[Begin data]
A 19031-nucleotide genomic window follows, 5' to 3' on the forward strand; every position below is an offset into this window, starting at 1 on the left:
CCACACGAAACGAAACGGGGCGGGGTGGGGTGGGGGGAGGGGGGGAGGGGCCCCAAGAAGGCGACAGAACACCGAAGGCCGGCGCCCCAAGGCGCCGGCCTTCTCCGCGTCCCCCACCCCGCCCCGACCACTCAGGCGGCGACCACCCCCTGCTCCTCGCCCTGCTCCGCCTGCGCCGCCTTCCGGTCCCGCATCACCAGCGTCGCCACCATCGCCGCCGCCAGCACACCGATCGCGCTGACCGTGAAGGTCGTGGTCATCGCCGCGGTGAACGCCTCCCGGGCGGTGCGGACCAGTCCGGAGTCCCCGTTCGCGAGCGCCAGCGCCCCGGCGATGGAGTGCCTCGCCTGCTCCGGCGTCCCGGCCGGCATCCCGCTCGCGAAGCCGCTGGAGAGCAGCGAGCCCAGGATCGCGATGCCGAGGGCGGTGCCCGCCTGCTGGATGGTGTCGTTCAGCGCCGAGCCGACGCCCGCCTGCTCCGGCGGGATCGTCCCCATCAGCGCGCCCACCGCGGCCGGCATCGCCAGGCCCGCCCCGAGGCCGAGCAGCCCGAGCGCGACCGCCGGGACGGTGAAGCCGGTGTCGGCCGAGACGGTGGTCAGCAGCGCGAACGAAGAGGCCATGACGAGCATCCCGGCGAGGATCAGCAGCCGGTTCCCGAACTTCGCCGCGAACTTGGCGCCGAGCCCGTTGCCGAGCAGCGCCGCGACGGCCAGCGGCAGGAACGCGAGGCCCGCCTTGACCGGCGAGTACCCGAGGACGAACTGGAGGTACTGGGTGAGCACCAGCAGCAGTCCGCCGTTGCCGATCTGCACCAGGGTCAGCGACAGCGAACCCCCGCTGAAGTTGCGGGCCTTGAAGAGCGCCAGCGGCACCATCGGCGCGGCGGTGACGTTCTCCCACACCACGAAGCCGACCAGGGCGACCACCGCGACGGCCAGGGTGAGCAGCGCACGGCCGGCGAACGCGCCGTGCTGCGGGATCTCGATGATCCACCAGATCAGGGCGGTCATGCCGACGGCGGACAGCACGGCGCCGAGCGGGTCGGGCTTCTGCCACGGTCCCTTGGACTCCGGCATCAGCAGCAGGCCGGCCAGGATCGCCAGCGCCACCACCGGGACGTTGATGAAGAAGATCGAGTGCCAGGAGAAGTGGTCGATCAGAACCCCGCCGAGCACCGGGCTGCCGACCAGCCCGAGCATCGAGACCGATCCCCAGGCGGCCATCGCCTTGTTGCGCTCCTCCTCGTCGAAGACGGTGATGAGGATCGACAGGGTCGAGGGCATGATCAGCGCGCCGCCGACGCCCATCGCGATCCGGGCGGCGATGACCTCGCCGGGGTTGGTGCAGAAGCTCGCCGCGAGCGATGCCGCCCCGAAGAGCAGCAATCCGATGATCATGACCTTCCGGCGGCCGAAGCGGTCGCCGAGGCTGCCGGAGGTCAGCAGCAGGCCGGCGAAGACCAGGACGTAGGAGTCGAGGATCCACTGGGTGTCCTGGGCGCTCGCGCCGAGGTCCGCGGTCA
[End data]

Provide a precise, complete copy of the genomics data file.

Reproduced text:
A 19031-nucleotide genomic window follows, 5' to 3' on the forward strand; every position below is an offset into this window, starting at 1 on the left:
CCACACGAAACGAAACGGGGCGGGGTGGGGTGGGGGGAGGGGGGGAGGGGCCCCAAGAAGGCGACAGAACACCGAAGGCCGGCGCCCCAAGGCGCCGGCCTTCTCCGCGTCCCCCACCCCGCCCCGACCACTCAGGCGGCGACCACCCCCTGCTCCTCGCCCTGCTCCGCCTGCGCCGCCTTCCGGTCCCGCATCACCAGCGTCGCCACCATCGCCGCCGCCAGCACACCGATCGCGCTGACCGTGAAGGTCGTGGTCATCGCCGCGGTGAACGCCTCCCGGGCGGTGCGGACCAGTCCGGAGTCCCCGTTCGCGAGCGCCAGCGCCCCGGCGATGGAGTGCCTCGCCTGCTCCGGCGTCCCGGCCGGCATCCCGCTCGCGAAGCCGCTGGAGAGCAGCGAGCCCAGGATCGCGATGCCGAGGGCGGTGCCCGCCTGCTGGATGGTGTCGTTCAGCGCCGAGCCGACGCCCGCCTGCTCCGGCGGGATCGTCCCCATCAGCGCGCCCACCGCGGCCGGCATCGCCAGGCCCGCCCCGAGGCCGAGCAGCCCGAGCGCGACCGCCGGGACGGTGAAGCCGGTGTCGGCCGAGACGGTGGTCAGCAGCGCGAACGAAGAGGCCATGACGAGCATCCCGGCGAGGATCAGCAGCCGGTTCCCGAACTTCGCCGCGAACTTGGCGCCGAGCCCGTTGCCGAGCAGCGCCGCGACGGCCAGCGGCAGGAACGCGAGGCCCGCCTTGACCGGCGAGTACCCGAGGACGAACTGGAGGTACTGGGTGAGCACCAGCAGCAGTCCGCCGTTGCCGATCTGCACCAGGGTCAGCGACAGCGAACCCCCGCTGAAGTTGCGGGCCTTGAAGAGCGCCAGCGGCACCATCGGCGCGGCGGTGACGTTCTCCCACACCACGAAGCCGACCAGGGCGACCACCGCGACGGCCAGGGTGAGCAGCGCACGGCCGGCGAACGCGCCGTGCTGCGGGATCTCGATGATCCACCAGATCAGGGCGGTCATGCCGACGGCGGACAGCACGGCGCCGAGCGGGTCGGGCTTCTGCCACGGTCCCTTGGACTCCGGCATCAGCAGCAGGCCGGCCAGGATCGCCAGCGCCACCACCGGGACGTTGATGAAGAAGATCGAGTGCCAGGAGAAGTGGTCGATCAGAACCCCGCCGAGCACCGGGCTGCCGACCAGCCCGAGCATCGAGACCGATCCCCAGGCGGCCATCGCCTTGTTGCGCTCCTCCTCGTCGAAGACGGTGATGAGGATCGACAGGGTCGAGGGCATGATCAGCGCGCCGCCGACGCCCATCGCGATCCGGGCGGCGATGACCTCGCCGGGGTTGGTGCAGAAGCTCGCCGCGAGCGATGCCGCCCCGAAGAGCAGCAATCCGATGATCATGACCTTCCGGCGGCCGAAGCGGTCGCCGAGGCTGCCGGAGGTCAGCAGCAGGCCGGCGAAGACCAGGACGTAGGAGTCGAGGATCCACTGGGTGTCCTGGGCGCTCGCGCCGAGGTCCGCGGTCA